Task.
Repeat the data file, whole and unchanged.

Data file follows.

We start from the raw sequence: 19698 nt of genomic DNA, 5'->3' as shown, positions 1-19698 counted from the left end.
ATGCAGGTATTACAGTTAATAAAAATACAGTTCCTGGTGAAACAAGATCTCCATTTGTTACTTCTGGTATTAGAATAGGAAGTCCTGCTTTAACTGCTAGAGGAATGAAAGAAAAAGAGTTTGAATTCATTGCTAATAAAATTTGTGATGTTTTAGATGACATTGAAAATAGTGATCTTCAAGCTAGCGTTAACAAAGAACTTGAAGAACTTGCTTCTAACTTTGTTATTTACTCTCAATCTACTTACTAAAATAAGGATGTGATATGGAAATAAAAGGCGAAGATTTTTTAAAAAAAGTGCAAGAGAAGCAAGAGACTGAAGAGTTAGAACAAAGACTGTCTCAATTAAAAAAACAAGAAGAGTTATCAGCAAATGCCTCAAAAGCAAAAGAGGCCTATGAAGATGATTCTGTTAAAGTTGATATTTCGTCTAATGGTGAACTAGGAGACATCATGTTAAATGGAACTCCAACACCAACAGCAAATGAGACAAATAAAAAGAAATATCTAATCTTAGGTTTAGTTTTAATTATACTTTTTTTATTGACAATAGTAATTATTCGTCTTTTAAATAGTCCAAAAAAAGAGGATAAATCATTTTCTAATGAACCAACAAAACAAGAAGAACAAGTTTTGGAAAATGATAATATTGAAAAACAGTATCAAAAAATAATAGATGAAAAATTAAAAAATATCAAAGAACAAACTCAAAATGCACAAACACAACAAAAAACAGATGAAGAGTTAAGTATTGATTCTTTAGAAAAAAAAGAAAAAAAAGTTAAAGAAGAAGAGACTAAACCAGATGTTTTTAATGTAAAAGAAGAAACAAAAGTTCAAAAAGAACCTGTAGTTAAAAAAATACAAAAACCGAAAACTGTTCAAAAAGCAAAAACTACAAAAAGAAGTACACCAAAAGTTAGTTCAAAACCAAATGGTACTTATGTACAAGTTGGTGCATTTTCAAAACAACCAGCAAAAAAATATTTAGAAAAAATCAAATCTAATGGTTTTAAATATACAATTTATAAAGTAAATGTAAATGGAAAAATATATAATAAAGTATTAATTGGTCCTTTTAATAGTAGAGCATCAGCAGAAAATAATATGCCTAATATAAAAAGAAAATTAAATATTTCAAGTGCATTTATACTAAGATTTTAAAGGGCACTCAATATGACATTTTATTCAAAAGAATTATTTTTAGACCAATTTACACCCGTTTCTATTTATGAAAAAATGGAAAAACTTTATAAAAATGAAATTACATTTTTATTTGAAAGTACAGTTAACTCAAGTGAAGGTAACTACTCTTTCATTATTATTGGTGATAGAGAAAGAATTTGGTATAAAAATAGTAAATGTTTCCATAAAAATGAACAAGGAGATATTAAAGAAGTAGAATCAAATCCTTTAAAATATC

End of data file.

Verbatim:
We start from the raw sequence: 19698 nt of genomic DNA, 5'->3' as shown, positions 1-19698 counted from the left end.
ATGCAGGTATTACAGTTAATAAAAATACAGTTCCTGGTGAAACAAGATCTCCATTTGTTACTTCTGGTATTAGAATAGGAAGTCCTGCTTTAACTGCTAGAGGAATGAAAGAAAAAGAGTTTGAATTCATTGCTAATAAAATTTGTGATGTTTTAGATGACATTGAAAATAGTGATCTTCAAGCTAGCGTTAACAAAGAACTTGAAGAACTTGCTTCTAACTTTGTTATTTACTCTCAATCTACTTACTAAAATAAGGATGTGATATGGAAATAAAAGGCGAAGATTTTTTAAAAAAAGTGCAAGAGAAGCAAGAGACTGAAGAGTTAGAACAAAGACTGTCTCAATTAAAAAAACAAGAAGAGTTATCAGCAAATGCCTCAAAAGCAAAAGAGGCCTATGAAGATGATTCTGTTAAAGTTGATATTTCGTCTAATGGTGAACTAGGAGACATCATGTTAAATGGAACTCCAACACCAACAGCAAATGAGACAAATAAAAAGAAATATCTAATCTTAGGTTTAGTTTTAATTATACTTTTTTTATTGACAATAGTAATTATTCGTCTTTTAAATAGTCCAAAAAAAGAGGATAAATCATTTTCTAATGAACCAACAAAACAAGAAGAACAAGTTTTGGAAAATGATAATATTGAAAAACAGTATCAAAAAATAATAGATGAAAAATTAAAAAATATCAAAGAACAAACTCAAAATGCACAAACACAACAAAAAACAGATGAAGAGTTAAGTATTGATTCTTTAGAAAAAAAAGAAAAAAAAGTTAAAGAAGAAGAGACTAAACCAGATGTTTTTAATGTAAAAGAAGAAACAAAAGTTCAAAAAGAACCTGTAGTTAAAAAAATACAAAAACCGAAAACTGTTCAAAAAGCAAAAACTACAAAAAGAAGTACACCAAAAGTTAGTTCAAAACCAAATGGTACTTATGTACAAGTTGGTGCATTTTCAAAACAACCAGCAAAAAAATATTTAGAAAAAATCAAATCTAATGGTTTTAAATATACAATTTATAAAGTAAATGTAAATGGAAAAATATATAATAAAGTATTAATTGGTCCTTTTAATAGTAGAGCATCAGCAGAAAATAATATGCCTAATATAAAAAGAAAATTAAATATTTCAAGTGCATTTATACTAAGATTTTAAAGGGCACTCAATATGACATTTTATTCAAAAGAATTATTTTTAGACCAATTTACACCCGTTTCTATTTATGAAAAAATGGAAAAACTTTATAAAAATGAAATTACATTTTTATTTGAAAGTACAGTTAACTCAAGTGAAGGTAACTACTCTTTCATTATTATTGGTGATAGAGAAAGAATTTGGTATAAAAATAGTAAATGTTTCCATAAAAATGAACAAGGAGATATTAAAGAAGTAGAATCAAATCCTTTAAAATATC